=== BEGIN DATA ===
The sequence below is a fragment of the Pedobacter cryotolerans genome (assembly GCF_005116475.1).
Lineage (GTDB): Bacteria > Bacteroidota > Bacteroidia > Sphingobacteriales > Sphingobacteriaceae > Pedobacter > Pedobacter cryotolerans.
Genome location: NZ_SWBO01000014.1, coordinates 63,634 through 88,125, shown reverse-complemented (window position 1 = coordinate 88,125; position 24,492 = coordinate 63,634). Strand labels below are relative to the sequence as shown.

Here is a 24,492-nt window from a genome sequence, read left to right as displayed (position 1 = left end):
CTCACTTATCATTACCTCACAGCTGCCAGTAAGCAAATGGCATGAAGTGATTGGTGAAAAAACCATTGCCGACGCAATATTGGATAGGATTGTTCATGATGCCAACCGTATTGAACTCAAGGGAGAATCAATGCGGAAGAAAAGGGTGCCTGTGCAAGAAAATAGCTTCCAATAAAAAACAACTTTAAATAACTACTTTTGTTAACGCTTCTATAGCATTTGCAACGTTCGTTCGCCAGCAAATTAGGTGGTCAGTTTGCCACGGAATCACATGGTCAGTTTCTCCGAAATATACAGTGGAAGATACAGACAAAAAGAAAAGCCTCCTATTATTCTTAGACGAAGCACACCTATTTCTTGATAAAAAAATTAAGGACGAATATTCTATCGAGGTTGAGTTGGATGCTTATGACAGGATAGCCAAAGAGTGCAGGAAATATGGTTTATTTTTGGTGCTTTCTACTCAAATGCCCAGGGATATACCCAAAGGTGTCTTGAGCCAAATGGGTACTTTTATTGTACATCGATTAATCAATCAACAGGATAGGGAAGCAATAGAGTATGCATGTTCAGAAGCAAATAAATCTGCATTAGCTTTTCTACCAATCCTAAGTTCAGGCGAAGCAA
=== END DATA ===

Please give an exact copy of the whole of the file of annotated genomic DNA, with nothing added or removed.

The sequence below is a fragment of the Pedobacter cryotolerans genome (assembly GCF_005116475.1).
Lineage (GTDB): Bacteria > Bacteroidota > Bacteroidia > Sphingobacteriales > Sphingobacteriaceae > Pedobacter > Pedobacter cryotolerans.
Genome location: NZ_SWBO01000014.1, coordinates 63,634 through 88,125, shown reverse-complemented (window position 1 = coordinate 88,125; position 24,492 = coordinate 63,634). Strand labels below are relative to the sequence as shown.

Here is a 24,492-nt window from a genome sequence, read left to right as displayed (position 1 = left end):
CTCACTTATCATTACCTCACAGCTGCCAGTAAGCAAATGGCATGAAGTGATTGGTGAAAAAACCATTGCCGACGCAATATTGGATAGGATTGTTCATGATGCCAACCGTATTGAACTCAAGGGAGAATCAATGCGGAAGAAAAGGGTGCCTGTGCAAGAAAATAGCTTCCAATAAAAAACAACTTTAAATAACTACTTTTGTTAACGCTTCTATAGCATTTGCAACGTTCGTTCGCCAGCAAATTAGGTGGTCAGTTTGCCACGGAATCACATGGTCAGTTTCTCCGAAATATACAGTGGAAGATACAGACAAAAAGAAAAGCCTCCTATTATTCTTAGACGAAGCACACCTATTTCTTGATAAAAAAATTAAGGACGAATATTCTATCGAGGTTGAGTTGGATGCTTATGACAGGATAGCCAAAGAGTGCAGGAAATATGGTTTATTTTTGGTGCTTTCTACTCAAATGCCCAGGGATATACCCAAAGGTGTCTTGAGCCAAATGGGTACTTTTATTGTACATCGATTAATCAATCAACAGGATAGGGAAGCAATAGAGTATGCATGTTCAGAAGCAAATAAATCTGCATTAGCTTTTCTACCAATCCTAAGTTCAGGCGAAGCAA